Whether the rich are leaving is a sideshow to the real problems facing the county. The biggest is that the county is not generating revenue at a rate necessary to maintain service to keep pace with growth. We should all be concerned about that because it means higher tax rates or reduced services. Another is pointed out by one of these comments: private schools are flourishing. Why are those with the means to do so opting out of county schools? If that keeps up, the wealthy will feel less of a need to pay for public schools, and then we'll all have a problem.

Anonymous said...

6:37 PM - Robert can you provide a source for the studies and statistics to back up your claims? Try to convince me that you're right.

Anonymous said...

6:37 - My thought precisely.

Tim said...

"Nice pictures retard!! Thats cold blooded your mom charges rent for the basement?"

--> The Bethesda Magazine staff weighing in again. Sigh. Will they learn calling another writer a "retard" isn't a good look for them.

Robert Dyer said...

8:23: I linked to all of the articles that had the statistics for each point. That's why there are hyperlinks in the article, Einstein. The statistics show not only the money leaving, but also how much went to each of the counties from MoCo residents moving there. Somebody buying a $1 or $2 million house in Bethesda isn't exactly a tycoon. Mortgage, credit, daddy loans, smoke and mirrors more than Warren Buffet.

2:51: Thanks for listing all the closures. Many empty storefronts now. Is it surprising "no one in the family wanted to take over the business" if the big-money customers are now gone? Would you take over a declining business whose customers are no longer in the area? All just bolsters my point.

3:35: Real estate is always booming in Montgomery County. Again, we're not talking about doctors and lawyers moving to Virginia. It's the people with the real big bucks. Such as the citation by County Council staff that just 50 residents were responsible for a $21 million drop in revenue. Think about it.

6:53: Did you click on the convenient hyperlinks in the article? That's what they are there for. So I don't have to retype all the old articles again in the comments section.

Anonymous said...

"Mortgage, credit, daddy loans, smoke and mirrors more than Warren Buffet."


Robert Dyer said...

10:36: You need to get out and about in the 20816, old sport, and find out who's living there these days.

"My dear, you know absolutely nothing about prices."

- Bob Barker

Anonymous said...

20816 is not Bethesda. Or Chevy Chase.

Anonymous said...

Robert - mortgage, credit and daddy loans all = WEALTH. You wouldn't know it because you don't own any property as that is public record. BTW daddy loans = rich daddy = wealth and yes, it happens but it also means that likely the family is well off and gainfully employed. Hence, the booming real estate market for expensive homes in chevy chase and bethesda. You're just a negative, inexperienced person with a narrow agenda. This area is full of money, new and old. However, markets for retail are changing and the ultra rich and their kids are changing their spending habits which is not unusual.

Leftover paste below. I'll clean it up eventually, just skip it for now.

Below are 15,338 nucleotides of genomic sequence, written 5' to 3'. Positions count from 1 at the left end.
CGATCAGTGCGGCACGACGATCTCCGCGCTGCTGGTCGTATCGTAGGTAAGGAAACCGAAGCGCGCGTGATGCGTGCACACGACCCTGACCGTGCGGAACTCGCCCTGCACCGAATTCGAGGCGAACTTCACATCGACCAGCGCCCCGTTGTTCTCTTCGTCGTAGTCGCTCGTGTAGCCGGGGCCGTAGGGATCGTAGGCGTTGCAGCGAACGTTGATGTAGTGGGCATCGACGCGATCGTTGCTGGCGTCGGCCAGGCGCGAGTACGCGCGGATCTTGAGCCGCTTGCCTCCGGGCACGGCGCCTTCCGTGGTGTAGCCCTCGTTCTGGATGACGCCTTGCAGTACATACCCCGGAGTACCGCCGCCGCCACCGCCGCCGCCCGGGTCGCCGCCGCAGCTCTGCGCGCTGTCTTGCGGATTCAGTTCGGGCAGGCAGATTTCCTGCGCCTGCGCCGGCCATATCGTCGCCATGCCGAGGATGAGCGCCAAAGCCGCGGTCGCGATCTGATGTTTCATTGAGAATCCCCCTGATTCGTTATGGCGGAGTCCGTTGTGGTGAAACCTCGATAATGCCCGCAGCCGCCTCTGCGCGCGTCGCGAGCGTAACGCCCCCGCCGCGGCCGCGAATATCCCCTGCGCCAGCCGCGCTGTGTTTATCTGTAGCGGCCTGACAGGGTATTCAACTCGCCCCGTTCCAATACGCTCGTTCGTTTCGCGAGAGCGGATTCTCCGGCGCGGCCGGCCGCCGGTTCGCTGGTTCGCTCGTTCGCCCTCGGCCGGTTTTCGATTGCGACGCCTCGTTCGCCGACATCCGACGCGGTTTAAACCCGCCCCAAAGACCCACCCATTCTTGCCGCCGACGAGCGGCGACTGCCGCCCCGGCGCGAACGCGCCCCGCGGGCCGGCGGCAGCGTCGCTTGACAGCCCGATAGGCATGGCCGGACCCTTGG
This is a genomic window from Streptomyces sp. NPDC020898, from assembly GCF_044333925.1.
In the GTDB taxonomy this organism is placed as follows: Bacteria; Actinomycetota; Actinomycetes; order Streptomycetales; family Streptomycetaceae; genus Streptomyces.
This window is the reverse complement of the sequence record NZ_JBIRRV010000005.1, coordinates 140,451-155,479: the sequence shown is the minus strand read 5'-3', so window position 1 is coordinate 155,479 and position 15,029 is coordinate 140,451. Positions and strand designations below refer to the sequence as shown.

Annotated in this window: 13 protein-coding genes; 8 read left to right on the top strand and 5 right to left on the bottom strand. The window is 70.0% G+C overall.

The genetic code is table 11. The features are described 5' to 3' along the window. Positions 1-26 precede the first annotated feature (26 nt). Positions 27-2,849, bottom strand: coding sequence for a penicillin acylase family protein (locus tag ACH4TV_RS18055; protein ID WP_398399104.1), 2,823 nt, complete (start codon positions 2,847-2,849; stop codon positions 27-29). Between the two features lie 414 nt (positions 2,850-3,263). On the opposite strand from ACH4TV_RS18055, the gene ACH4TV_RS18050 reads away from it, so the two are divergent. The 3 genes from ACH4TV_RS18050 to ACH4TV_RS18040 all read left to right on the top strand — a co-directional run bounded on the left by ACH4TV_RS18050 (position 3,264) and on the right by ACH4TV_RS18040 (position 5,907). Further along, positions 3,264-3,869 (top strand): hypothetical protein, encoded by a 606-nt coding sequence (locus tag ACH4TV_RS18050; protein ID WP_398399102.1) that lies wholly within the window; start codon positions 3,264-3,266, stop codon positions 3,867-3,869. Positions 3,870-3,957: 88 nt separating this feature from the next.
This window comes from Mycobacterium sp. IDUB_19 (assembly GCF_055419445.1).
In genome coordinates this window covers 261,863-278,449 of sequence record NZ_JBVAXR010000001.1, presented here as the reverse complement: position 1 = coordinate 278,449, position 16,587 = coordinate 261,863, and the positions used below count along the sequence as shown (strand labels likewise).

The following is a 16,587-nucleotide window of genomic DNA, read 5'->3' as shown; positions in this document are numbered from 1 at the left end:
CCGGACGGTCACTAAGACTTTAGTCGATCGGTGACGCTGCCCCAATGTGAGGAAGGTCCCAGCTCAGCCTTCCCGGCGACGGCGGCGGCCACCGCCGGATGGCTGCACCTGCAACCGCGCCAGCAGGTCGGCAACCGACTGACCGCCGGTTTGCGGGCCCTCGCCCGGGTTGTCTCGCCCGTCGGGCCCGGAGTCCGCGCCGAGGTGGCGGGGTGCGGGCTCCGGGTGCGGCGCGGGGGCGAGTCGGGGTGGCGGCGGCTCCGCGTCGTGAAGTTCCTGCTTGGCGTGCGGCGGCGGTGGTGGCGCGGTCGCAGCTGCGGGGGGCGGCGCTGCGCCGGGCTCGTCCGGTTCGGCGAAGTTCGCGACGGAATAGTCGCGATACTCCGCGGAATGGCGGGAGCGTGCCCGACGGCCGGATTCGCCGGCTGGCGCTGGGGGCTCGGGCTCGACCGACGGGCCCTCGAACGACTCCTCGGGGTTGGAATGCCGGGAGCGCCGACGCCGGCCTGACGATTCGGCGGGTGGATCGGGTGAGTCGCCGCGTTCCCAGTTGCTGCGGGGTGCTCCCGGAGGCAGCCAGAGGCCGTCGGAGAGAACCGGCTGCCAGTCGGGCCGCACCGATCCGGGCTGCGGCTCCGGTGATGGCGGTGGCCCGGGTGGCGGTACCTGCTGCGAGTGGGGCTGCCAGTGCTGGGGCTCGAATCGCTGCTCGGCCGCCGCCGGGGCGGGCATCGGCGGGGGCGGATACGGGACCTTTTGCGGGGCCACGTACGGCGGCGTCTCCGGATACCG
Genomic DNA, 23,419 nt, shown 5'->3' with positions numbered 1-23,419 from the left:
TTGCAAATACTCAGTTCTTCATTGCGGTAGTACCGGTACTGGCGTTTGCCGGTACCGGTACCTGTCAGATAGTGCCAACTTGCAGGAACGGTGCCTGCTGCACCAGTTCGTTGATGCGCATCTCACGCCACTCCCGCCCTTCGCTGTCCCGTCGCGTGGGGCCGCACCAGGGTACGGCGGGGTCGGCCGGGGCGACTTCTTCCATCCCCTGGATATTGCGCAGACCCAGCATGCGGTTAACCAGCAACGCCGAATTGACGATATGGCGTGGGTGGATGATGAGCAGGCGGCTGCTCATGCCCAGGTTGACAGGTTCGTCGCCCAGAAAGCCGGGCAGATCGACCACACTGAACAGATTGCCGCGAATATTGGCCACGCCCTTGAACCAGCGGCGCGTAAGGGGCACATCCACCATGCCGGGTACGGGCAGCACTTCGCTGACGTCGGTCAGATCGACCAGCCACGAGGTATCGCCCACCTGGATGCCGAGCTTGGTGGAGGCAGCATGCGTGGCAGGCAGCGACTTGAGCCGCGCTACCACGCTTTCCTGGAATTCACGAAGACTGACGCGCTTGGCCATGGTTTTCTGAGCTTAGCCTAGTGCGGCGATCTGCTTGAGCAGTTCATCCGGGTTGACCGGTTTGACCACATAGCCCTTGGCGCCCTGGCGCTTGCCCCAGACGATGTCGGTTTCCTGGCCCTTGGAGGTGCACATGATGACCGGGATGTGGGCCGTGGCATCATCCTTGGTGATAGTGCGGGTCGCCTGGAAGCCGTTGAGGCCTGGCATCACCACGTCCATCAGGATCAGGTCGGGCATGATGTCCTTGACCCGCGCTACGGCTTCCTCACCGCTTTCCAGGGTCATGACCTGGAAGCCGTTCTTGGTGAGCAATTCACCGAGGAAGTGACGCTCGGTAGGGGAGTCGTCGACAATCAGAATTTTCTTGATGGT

Robert Dyer said...

5:09: That's factually incorrect, but probably not surprising coming from a carpetbagger like you.

People are just laughing at you right now. You sound like a complete idiot.

Robert Dyer said...

5:55: You are confusing well-off professionals with the ultra-wealthy. It's the latter who are leaving for Leesburg, McLean, and Howard County.

You don't have much expertise on what I own or don't own, but you're certainly creeping folks out to know that you're trying to run background checks on me to find out.

You're a negative, experienced person at being an apologist for the most incompetent, inept County Council in America.

The retail that was at the Collection was recession-proof and trend-proof, because the ultra-wealthy are not impacted by the economy the way Target shoppers are. But when the ultra-wealthy are fewer in number, suddenly the Collection was not viable anymore.

We have a $120,000,000 budget shortfall, despite massive real estate development, a massive tax increase, and record-level property taxes. Think about it.

Anonymous said...

"But when Gucci, Christian Dior, Louis Vuitton, Bulgari and Barney's New York Co-op opened in CityCenterDC, suddenly the Collection was not viable anymore."

Anonymous said...

"Daddy loans = rich daddy = wealth and yes, it happens but it also means that likely the family is well off and gainfully employed."

Dyer denies this because it hits too close to home.

Anonymous said...

6:12. All of the above mentioned stores moved to City Center DC because of the location being right next to the Convention Center and the high end hotels nearby. With that large amount of foot traffic and convenience, the Collection was no longer relevant. The Collection didn’t close because of the perceived “lack of wealth “, it closed because there weren’t enough people who would normally shop at these stores. In addition, there wasn’t nearly the amount of foot traffic from other nearby offices or hotels to help compensate for the lack of customers.

Robert Dyer said...

6:12: Wrong. If their target customers still lived in Potomac and Chevy Chase, they wouldn't go all the way down to CityCenterDC to shop for the same stuff. Think about it.

6:37: But less than a decade ago, there was sufficient traffic. That's the point. The Council chased those folks out of the County. Now they are stuck trying to get tax blood out of a stone. Bankruptcy ahead, folks.

Did you know that if the County's debt were a government department, it would be the third-largest department in the County government?

6:30: I've never received a daddy loan, so it doesn't hit anywhere close to home for me.

Anonymous said...

"The Collection at Chevy Chase has been hit hard by the flight of wealthy Montgomery County residents to lower-tax jurisdictions in recent years"

You notice how every single article about CCC starts with the exact same line.